When I find a company that knows what it stands for and it aligns with my own beliefs…I am all in.
I’m not just referring to the couple soft goods companies in this blog post title. E-commerce company Next Jump has a culture I got to experience that changed my life. Simon Sinek has written books and given TED talks that I write about often and that I will buy immediately in the future – no questions asked.
These aren’t just companies or individuals that have social assistance programs to check a box or “mission statements” that sound good. Rather, these are organizations that make moves that stand by their beliefs but often seen as counterintuitive to traditional success…like Patagonia’s “Don’t Buy This Jacket” campaign.
I’ve been a Patagonia fan since I first started reading about how the founder started the company and my affinity grew as I saw how committed it is to sustainability, quality, and family. Living in Ventura, where the company was started and is headquartered, I met people who worked there and loved it. The stories you hear about employees taking surf breaks, child care at work, and the overall quality work environment are not exaggerated.
Are you surprised that my social media accounts are some version of @PatagoniaDad?
The 1% Rule
I came across the below video by YouTube’s very own Captain Sinbad. I encourage you to take the couple minutes to watch it. He’s very good and I can see why he has over 300K subscribers.
If you don’t want to watch the video…
The 1% rule is simple: improve just 1% each day. The idea is that if you do this, the good habits you develop stack over time. Rome wasn’t built in a day and you won’t be either.
Stop focusing on the end result and start paying attention to the process.
There is so much that goes in to this concept, but the basics of it are…well…basic.
Tomorrow, you probably won’t notice a difference. But what’s the result when 1% happens every day? Let’s ask James Altucher…
“Improve a little each day. It compounds. When 1% compounds every day, it doubles every 72 days, not every 100 days. Compounding tiny excellence is what creates big excellence.”
72 days later you might be twice the person you are today. Think you can’t manage that? Let’s do some math.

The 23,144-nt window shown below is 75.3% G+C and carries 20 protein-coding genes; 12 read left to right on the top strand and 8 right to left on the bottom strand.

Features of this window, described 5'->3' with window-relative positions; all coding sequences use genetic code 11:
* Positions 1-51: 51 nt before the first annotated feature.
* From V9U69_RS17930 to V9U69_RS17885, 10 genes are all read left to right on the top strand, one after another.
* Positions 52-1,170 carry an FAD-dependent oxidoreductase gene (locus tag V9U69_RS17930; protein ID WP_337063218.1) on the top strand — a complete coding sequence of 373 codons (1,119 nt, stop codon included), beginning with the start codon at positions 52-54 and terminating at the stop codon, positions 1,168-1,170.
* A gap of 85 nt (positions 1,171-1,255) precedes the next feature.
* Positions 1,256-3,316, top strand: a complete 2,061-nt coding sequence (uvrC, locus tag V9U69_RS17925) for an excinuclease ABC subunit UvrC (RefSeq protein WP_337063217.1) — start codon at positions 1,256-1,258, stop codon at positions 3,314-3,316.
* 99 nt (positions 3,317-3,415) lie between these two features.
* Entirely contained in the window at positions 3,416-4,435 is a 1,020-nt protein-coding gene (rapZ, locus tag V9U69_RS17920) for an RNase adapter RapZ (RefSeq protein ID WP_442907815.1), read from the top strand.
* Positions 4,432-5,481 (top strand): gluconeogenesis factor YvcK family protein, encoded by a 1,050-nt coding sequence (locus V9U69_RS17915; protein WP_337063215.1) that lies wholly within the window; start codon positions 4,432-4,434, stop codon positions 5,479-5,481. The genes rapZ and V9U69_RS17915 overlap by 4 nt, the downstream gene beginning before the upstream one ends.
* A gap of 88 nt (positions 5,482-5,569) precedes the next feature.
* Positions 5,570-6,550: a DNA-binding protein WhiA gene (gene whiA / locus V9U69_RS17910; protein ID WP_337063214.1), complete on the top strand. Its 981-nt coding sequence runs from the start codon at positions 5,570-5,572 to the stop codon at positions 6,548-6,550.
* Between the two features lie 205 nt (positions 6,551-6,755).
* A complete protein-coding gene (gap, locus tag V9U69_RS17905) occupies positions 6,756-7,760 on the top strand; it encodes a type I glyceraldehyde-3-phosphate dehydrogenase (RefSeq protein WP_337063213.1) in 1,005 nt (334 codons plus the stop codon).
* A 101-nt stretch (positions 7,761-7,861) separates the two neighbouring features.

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When I said I have a bad habit, that tends to mean that I fall down rabbit holes of learning about these amazing companies…and then buying a ton of their stuff! Fortunately for me, this means that I am buying quality items…usually over a long period of time. (I can neither confirm nor deny that I’ll be writing about a bunch of GoRuck stuff that I might have after Christmas) 😏
I’ve been reading up on GoRuck…the company best known for the GR1 and GR2…bombproof backpacks for every day carry up to one bag travel. They even support a foundation started for a former classmate of mine who was killed in combat. The owner and founder of the company is VERY straightforward and honest when he talks about his company. I am excited to read his new book.
In 2019 GoRuck made the decision to move their large scale manufacturing to Vietnam…and the owner wrote a long and very honest blog post about why.
One of the many things that struck me in his post was the below chart.
Crazy growth aside…what struck me was those first couple years with $0 revenue. And while the chart displays no data for ‘growth’ for those years…I would argue that they were growing a little bit every day.
Consistency and The “Why”
Simon Sinek is most famous for his talk about the Golden Circle and pointing out that successful companies plant their flag in their “Why” first and their product second.
I believe that the companies I’ve mentioned naturally follow the 1% rule because they are founded on a belief, a purpose, or a mission that speaks them, their employees, and ultimately their customers. As Captain Sinbad pointed out when talking about the movie ‘Money Ball’, Billy Bean shifted his focus to metrics that actually matter.
These companies are focusing on what matters…they know their why. They consistently stay centered on their why and communicate about their products through that rather than vice versa.
People don’t buy what you sell. They buy why you sell it.Simon Sinek
When you frame your work life around something foundational to who you are or what you believe…it almost becomes easy to improve by 1% every day. As long as that why is genuine and (in my opinion) not self centered.
“Our findings suggest that the psychological reward experienced from helping others may be deeply ingrained in human nature, emerging in diverse cultural and economic contexts,” said lead author Lara Aknin, of Simon Fraser University in Canada, in a news release.article on American Psychological Association study
What This Means to Me (and should mean to you)
From Simon Sinek’s “Why” to GoRuck’s slow take-off.
From Patagonia’s “Don’t Buy This” campaign to Next Jump’s deliberately developmental company culture.
These companies inspire me!
They inspire me to continue to refine my own why, to improve 1% every day, and to do so selflessly.
If they don’t inspire you, I hope that I can.
I hope you have a fantastic day. 😁
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